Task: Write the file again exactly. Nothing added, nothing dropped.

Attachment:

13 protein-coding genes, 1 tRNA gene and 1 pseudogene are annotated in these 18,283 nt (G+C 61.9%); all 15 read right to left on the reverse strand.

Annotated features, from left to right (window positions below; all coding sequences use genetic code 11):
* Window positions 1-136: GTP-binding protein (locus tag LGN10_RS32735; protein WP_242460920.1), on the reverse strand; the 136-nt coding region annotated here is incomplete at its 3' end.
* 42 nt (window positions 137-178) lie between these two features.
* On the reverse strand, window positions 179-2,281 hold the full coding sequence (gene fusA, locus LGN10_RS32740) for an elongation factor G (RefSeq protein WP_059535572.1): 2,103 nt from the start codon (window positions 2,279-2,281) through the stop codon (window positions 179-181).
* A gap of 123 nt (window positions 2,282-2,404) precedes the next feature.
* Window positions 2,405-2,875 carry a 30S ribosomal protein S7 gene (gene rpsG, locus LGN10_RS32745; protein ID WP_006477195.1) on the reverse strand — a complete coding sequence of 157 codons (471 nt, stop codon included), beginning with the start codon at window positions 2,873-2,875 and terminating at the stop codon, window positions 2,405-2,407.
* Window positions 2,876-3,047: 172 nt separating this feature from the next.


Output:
13 protein-coding genes, 1 tRNA gene and 1 pseudogene are annotated in these 18,283 nt (G+C 61.9%); all 15 read right to left on the reverse strand.

Annotated features, from left to right (window positions below; all coding sequences use genetic code 11):
* Window positions 1-136: GTP-binding protein (locus tag LGN10_RS32735; protein WP_242460920.1), on the reverse strand; the 136-nt coding region annotated here is incomplete at its 3' end.
* 42 nt (window positions 137-178) lie between these two features.
* On the reverse strand, window positions 179-2,281 hold the full coding sequence (gene fusA, locus LGN10_RS32740) for an elongation factor G (RefSeq protein WP_059535572.1): 2,103 nt from the start codon (window positions 2,279-2,281) through the stop codon (window positions 179-181).
* A gap of 123 nt (window positions 2,282-2,404) precedes the next feature.
* Window positions 2,405-2,875 carry a 30S ribosomal protein S7 gene (gene rpsG, locus LGN10_RS32745; protein ID WP_006477195.1) on the reverse strand — a complete coding sequence of 157 codons (471 nt, stop codon included), beginning with the start codon at window positions 2,873-2,875 and terminating at the stop codon, window positions 2,405-2,407.
* Window positions 2,876-3,047: 172 nt separating this feature from the next.